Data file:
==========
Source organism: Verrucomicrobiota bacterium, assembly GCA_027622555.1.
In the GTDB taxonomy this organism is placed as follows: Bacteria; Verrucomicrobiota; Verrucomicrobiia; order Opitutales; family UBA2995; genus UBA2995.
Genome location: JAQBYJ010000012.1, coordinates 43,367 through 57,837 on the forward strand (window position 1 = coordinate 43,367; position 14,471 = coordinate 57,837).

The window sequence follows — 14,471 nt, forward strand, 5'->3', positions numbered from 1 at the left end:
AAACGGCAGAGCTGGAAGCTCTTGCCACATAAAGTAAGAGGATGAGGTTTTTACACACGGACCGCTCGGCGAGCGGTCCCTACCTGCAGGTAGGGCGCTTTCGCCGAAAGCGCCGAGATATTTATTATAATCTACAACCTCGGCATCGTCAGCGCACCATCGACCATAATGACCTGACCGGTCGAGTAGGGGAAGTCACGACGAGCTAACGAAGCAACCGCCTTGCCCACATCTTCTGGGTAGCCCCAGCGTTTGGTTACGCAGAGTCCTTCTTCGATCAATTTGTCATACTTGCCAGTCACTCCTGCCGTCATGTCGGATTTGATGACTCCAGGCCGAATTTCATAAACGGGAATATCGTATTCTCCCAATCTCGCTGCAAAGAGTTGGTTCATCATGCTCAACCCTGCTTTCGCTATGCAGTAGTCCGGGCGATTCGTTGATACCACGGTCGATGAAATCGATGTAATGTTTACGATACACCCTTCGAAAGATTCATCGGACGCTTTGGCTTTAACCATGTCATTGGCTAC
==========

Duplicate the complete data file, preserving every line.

Source organism: Verrucomicrobiota bacterium, assembly GCA_027622555.1.
In the GTDB taxonomy this organism is placed as follows: Bacteria; Verrucomicrobiota; Verrucomicrobiia; order Opitutales; family UBA2995; genus UBA2995.
Genome location: JAQBYJ010000012.1, coordinates 43,367 through 57,837 on the forward strand (window position 1 = coordinate 43,367; position 14,471 = coordinate 57,837).

The window sequence follows — 14,471 nt, forward strand, 5'->3', positions numbered from 1 at the left end:
AAACGGCAGAGCTGGAAGCTCTTGCCACATAAAGTAAGAGGATGAGGTTTTTACACACGGACCGCTCGGCGAGCGGTCCCTACCTGCAGGTAGGGCGCTTTCGCCGAAAGCGCCGAGATATTTATTATAATCTACAACCTCGGCATCGTCAGCGCACCATCGACCATAATGACCTGACCGGTCGAGTAGGGGAAGTCACGACGAGCTAACGAAGCAACCGCCTTGCCCACATCTTCTGGGTAGCCCCAGCGTTTGGTTACGCAGAGTCCTTCTTCGATCAATTTGTCATACTTGCCAGTCACTCCTGCCGTCATGTCGGATTTGATGACTCCAGGCCGAATTTCATAAACGGGAATATCGTATTCTCCCAATCTCGCTGCAAAGAGTTGGTTCATCATGCTCAACCCTGCTTTCGCTATGCAGTAGTCCGGGCGATTCGTTGATACCACGGTCGATGAAATCGATGTAATGTTTACGATACACCCTTCGAAAGATTCATCGGACGCTTTGGCTTTAACCATGTCATTGGCTAC